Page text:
Presents an overview of events leading up to World War II, focusing on the Japanese attack on Pearl Harbor on December 7, 1941, and features primary source materials that provide insights into the experiences of people who witnessed or were otherwise affected by the attack, with photographs of related artifacts and time lines.
Describes the lives of the members of the Frank family before and after they were forced into hiding from the Nazis during World War II, and features a fictional diary that views events from the perspective of Anne's sister Margot.
Analyzes the persecution and murder of Jews throughout occupied Europe during World War II, examining German extermination policies and measures and their reliance on the cooperation of local authorities.
An account of the Nazi destruction of six million Jews during World War II, with personal experiences of life in the ghettos and concentration camps recorded in letters, diaries, memoirs, poems, and songs.
Profiles over twenty novels, nonfiction books, films, and other creative works about the Holocaust, providing information on their authors, composers, or directors; their content; and their relationship to real events; and also includes an introduction, a time line, and a bibliography.
Presents over one hundred interviews from Auschwitz survivors and their Nazi captors that reveal first-hand accounts of the inner workings of the infamous death camp, their techniques of mass murder, and the decisions by Nazi leaders to use Auschwitz as its primary site for the extinction of European Jews.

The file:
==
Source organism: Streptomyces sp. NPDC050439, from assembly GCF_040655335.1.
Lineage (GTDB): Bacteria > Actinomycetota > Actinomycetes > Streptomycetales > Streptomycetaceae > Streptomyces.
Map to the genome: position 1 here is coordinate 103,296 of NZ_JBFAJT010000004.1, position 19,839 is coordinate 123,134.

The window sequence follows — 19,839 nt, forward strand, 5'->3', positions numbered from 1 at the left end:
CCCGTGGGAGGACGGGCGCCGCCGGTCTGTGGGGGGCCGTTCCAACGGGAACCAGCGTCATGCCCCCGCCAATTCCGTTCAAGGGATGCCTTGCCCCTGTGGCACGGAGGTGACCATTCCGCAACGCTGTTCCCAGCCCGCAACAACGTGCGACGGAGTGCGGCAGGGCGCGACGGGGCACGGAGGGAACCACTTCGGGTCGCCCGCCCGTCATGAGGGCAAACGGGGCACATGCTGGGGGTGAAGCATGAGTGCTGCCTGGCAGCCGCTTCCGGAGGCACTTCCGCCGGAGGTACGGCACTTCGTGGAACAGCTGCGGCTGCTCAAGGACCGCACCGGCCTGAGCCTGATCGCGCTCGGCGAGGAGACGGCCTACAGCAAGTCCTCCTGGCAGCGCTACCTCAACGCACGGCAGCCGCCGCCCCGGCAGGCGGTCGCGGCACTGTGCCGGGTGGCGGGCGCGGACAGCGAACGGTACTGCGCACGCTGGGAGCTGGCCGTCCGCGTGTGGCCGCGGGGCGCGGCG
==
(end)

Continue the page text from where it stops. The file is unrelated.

Ten women from Jewish-Christian German families relate their experiences during the Third Reich, under which such individuals, though they considered themselves Christian, were persecuted under the Nuremberg Laws as "half-breeds."
Presents first-person accounts from twenty-seven witnesses to the Holocaust, including Jews, Gentiles, Americans, a member of the Hitler Youth, a Jesuit priest, resistance fighters, and child survivors.
Describes the atrocities committed against Jews, Gypsies, the handicapped, and other minorities in the German concentration camps, and the many trials which brought to justice some of those who were responsible.
Presents an oral history of the destruction, murder, and chaos of November 9 and 10, 1938, when Nazis and members of Hitler's "Brownshirts" destroyed Jewish businesses and homes as well as schools and synagogues, and either arrested or murdered thousands of Jews across Germany.